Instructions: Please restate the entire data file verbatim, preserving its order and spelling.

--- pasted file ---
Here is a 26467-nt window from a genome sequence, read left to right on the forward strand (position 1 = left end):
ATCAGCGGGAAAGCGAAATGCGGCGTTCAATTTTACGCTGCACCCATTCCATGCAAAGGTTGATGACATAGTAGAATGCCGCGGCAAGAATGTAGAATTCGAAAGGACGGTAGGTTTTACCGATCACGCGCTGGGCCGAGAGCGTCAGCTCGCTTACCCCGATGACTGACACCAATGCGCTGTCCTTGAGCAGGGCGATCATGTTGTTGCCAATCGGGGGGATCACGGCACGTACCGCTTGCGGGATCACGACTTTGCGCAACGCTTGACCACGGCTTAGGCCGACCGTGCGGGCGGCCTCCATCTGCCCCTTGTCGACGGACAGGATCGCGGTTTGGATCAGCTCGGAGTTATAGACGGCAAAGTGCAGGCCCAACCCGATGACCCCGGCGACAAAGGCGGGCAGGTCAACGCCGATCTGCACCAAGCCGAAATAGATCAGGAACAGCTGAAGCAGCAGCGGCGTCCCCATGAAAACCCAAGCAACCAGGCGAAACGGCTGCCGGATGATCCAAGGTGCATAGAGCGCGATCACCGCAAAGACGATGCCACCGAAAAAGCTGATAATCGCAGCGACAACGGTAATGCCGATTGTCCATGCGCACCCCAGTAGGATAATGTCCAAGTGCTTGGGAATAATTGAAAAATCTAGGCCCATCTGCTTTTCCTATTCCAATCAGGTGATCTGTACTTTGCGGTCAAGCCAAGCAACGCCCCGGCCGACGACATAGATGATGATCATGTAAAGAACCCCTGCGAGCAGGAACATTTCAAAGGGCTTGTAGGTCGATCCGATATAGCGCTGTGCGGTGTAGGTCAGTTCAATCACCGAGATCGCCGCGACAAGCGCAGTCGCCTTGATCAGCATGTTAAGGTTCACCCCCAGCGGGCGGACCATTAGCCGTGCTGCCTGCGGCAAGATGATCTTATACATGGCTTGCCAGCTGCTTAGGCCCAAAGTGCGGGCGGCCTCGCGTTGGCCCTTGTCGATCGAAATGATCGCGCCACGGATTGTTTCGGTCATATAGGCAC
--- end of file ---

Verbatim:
Here is a 26467-nt window from a genome sequence, read left to right on the forward strand (position 1 = left end):
ATCAGCGGGAAAGCGAAATGCGGCGTTCAATTTTACGCTGCACCCATTCCATGCAAAGGTTGATGACATAGTAGAATGCCGCGGCAAGAATGTAGAATTCGAAAGGACGGTAGGTTTTACCGATCACGCGCTGGGCCGAGAGCGTCAGCTCGCTTACCCCGATGACTGACACCAATGCGCTGTCCTTGAGCAGGGCGATCATGTTGTTGCCAATCGGGGGGATCACGGCACGTACCGCTTGCGGGATCACGACTTTGCGCAACGCTTGACCACGGCTTAGGCCGACCGTGCGGGCGGCCTCCATCTGCCCCTTGTCGACGGACAGGATCGCGGTTTGGATCAGCTCGGAGTTATAGACGGCAAAGTGCAGGCCCAACCCGATGACCCCGGCGACAAAGGCGGGCAGGTCAACGCCGATCTGCACCAAGCCGAAATAGATCAGGAACAGCTGAAGCAGCAGCGGCGTCCCCATGAAAACCCAAGCAACCAGGCGAAACGGCTGCCGGATGATCCAAGGTGCATAGAGCGCGATCACCGCAAAGACGATGCCACCGAAAAAGCTGATAATCGCAGCGACAACGGTAATGCCGATTGTCCATGCGCACCCCAGTAGGATAATGTCCAAGTGCTTGGGAATAATTGAAAAATCTAGGCCCATCTGCTTTTCCTATTCCAATCAGGTGATCTGTACTTTGCGGTCAAGCCAAGCAACGCCCCGGCCGACGACATAGATGATGATCATGTAAAGAACCCCTGCGAGCAGGAACATTTCAAAGGGCTTGTAGGTCGATCCGATATAGCGCTGTGCGGTGTAGGTCAGTTCAATCACCGAGATCGCCGCGACAAGCGCAGTCGCCTTGATCAGCATGTTAAGGTTCACCCCCAGCGGGCGGACCATTAGCCGTGCTGCCTGCGGCAAGATGATCTTATACATGGCTTGCCAGCTGCTTAGGCCCAAAGTGCGGGCGGCCTCGCGTTGGCCCTTGTCGATCGAAATGATCGCGCCACGGATTGTTTCGGTCATATAGGCAC